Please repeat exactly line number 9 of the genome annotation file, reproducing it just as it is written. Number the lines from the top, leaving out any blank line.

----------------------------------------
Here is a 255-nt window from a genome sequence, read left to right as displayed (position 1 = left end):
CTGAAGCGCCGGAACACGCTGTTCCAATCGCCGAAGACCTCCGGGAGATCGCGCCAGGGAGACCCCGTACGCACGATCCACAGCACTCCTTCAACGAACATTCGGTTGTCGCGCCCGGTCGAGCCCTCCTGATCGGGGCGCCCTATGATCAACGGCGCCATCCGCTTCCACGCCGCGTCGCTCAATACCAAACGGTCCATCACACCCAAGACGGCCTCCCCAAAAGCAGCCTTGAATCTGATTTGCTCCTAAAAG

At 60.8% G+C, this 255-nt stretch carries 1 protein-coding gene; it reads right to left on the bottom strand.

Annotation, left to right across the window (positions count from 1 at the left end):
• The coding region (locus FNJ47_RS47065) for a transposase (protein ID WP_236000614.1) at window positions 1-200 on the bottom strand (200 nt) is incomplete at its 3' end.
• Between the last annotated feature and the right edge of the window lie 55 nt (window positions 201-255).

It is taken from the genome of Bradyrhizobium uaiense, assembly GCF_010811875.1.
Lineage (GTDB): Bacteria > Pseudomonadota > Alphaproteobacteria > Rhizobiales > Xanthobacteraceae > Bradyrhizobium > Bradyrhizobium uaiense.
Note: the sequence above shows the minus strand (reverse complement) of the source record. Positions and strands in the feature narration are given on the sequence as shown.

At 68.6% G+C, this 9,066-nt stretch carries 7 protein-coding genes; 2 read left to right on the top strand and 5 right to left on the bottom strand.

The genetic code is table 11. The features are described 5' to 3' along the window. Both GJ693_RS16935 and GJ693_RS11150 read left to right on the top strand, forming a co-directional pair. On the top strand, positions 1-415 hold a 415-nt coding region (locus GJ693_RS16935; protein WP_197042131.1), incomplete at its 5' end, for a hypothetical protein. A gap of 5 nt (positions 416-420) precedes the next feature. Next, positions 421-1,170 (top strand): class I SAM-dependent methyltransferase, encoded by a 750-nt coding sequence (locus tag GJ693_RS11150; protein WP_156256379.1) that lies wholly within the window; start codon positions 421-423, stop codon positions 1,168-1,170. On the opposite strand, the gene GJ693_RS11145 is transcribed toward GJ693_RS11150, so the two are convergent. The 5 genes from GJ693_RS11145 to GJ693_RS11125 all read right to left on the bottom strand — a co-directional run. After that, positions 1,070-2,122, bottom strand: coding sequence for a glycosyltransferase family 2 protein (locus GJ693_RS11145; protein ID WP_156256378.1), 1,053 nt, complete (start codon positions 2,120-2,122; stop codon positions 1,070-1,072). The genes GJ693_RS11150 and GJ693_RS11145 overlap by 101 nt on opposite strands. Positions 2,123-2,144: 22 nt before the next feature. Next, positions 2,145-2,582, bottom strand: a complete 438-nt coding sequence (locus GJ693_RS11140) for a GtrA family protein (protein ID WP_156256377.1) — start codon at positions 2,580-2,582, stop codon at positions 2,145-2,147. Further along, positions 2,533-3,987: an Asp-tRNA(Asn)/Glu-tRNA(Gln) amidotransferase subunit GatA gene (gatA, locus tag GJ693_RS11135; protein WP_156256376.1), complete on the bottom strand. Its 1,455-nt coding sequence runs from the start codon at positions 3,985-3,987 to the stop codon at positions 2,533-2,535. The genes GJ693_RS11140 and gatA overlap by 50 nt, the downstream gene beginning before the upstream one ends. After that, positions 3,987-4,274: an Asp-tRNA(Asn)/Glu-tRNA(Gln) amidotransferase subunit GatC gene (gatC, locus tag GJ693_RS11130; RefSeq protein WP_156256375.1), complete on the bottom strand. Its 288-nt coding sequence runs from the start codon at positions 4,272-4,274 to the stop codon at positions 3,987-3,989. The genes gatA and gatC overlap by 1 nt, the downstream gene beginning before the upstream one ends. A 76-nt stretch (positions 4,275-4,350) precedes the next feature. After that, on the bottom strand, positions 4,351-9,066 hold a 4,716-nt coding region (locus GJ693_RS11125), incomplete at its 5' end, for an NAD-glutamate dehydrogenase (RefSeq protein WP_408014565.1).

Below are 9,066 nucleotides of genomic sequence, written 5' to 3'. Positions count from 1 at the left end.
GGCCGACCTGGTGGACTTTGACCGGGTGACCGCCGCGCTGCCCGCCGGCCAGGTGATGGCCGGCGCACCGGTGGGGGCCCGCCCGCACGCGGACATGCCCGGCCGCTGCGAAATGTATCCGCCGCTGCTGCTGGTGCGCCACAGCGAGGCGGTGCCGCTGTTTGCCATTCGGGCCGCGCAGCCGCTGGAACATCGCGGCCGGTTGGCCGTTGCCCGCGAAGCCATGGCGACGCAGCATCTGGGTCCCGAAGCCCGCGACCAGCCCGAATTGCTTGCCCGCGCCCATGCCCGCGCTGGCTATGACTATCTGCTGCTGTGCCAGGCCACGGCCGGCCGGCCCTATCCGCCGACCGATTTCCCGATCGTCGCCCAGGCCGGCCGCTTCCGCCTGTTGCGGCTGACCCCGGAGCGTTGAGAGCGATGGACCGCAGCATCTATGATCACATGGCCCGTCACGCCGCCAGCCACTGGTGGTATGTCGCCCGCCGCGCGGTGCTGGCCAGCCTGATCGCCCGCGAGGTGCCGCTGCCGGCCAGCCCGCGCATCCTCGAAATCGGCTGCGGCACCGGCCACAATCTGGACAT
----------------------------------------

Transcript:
Note: the sequence above shows the minus strand (reverse complement) of the source record. Positions and strands in the feature narration are given on the sequence as shown.